Xhaka’s temperament has let him down at times but his position on the pitch was, until recently, another big factor behind the reoccurring issues that so infuriated the club’s supporters.
Xhaka, lacking the acceleration or tackling ability of a player like Partey – Arsene Wenger, the manager who signed him, urged him on one occasion to avoid tackling altogether – was often left exposed at the base of midfield and vulnerable to opposition runners.
The issue for Wenger, and indeed for those who went on to follow him in the dugout, was that Arsenal’s imbalanced squad lacked other options to play in front of the defence, where, in possession, if not out of it, Xhaka’s influence was key.
Lately, though, with Partey usually available for selection, Xhaka has been able to spend the bulk of his time in the opposition’s half rather than his own. There is considerably less onus on him to provide defensive security and it is evident in the statistics.
Xhaka is averaging fewer tackles and, as a result, fewer fouls than at any other point in his Arsenal career. “I have a lot more freedom from the coach, from my team-mates,” he said last month.
That is not to say he is no longer contributing defensively. Xhaka may not be the quickest over short distances but his stamina and work-rate are second to none. This season, in fact, he has covered more ground (77.4km) than any other Arsenal player.
It should perhaps come as no surprise that he is thriving as a box-to-box midfielder given that is how Wenger described him when he arrived at the Emirates Stadium. But even with that in mind, his attacking influence this season has exceeded expectations.
Xhaka has been instrumental in bringing the best out of Jesus, whose header from the Swiss international’s cross against Brentford took him to four goals in his first seven starts.
“I’m so happy to play with him,” said Jesus when interviewed by Sky Sports alongside Xhaka after that game. “He is an intelligent and quality player and all the time he is trying to find me.”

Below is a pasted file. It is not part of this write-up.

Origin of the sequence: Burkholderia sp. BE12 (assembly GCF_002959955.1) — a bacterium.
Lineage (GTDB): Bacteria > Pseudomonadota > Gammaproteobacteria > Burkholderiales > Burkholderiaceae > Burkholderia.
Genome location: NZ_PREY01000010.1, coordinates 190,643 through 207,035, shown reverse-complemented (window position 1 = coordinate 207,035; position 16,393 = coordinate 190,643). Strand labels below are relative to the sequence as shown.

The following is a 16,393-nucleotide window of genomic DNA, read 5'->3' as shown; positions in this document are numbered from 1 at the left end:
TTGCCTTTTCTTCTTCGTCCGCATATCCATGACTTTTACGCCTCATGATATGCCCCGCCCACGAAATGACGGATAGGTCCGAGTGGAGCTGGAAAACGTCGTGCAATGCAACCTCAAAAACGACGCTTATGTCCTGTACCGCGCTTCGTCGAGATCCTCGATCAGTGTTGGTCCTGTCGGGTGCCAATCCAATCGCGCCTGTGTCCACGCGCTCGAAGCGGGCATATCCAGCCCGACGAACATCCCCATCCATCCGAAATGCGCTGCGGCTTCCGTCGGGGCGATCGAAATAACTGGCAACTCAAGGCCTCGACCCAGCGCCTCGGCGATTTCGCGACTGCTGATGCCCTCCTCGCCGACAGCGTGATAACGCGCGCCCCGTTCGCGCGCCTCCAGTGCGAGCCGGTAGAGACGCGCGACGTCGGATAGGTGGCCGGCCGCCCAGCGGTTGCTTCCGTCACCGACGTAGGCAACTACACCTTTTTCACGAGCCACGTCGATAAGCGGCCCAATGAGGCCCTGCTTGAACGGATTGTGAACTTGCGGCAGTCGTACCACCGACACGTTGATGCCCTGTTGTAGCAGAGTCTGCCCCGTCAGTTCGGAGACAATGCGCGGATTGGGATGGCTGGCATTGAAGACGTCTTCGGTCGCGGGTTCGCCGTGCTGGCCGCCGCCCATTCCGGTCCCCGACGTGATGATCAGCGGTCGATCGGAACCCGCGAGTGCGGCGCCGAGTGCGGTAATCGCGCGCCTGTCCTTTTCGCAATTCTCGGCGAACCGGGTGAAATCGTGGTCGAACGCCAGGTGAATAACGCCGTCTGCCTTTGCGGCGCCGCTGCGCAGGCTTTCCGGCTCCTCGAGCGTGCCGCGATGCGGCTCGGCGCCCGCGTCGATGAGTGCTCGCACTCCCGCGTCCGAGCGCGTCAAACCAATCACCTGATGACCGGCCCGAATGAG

Indeed, his assist was not the only example. In total, Xhaka found Jesus with 11 passes against Brentford, including a flicked through-ball from which he almost scored a second, while the Brazilian found him on eight occasions, again, more than he did any other player.
The sample size is still relatively small but the understanding between the two players has been building throughout the season.
In fact, Xhaka has exchanged more passes with Jesus than anyone else at an average of 9.4 per 90 minutes. It bears stark contrast to his average of 6.5 per 90 minutes with Lacazette last season.
Xhaka’s role has changed but some things remain constant. His professionalism and commitment, while often overlooked by fans, have always commanded the respect of his peers – and coaches.
“He has had a fantastic attitude since he arrived here,” said Wenger. “He has a big character and he is very important,” added Unai Emery. “It’s his personality and the way he approaches his profession that makes him a special player,” said Arteta.
Now, though, he is offering plenty more besides.
His reception from the away end at Brentford capped a story of redemption but the bigger changes are to be found on the pitch, where the reinvented Xhaka can be seen charging forward and carving open opposition defences. Expect to hear his name sung again if he continues in the same vein against Tottenham.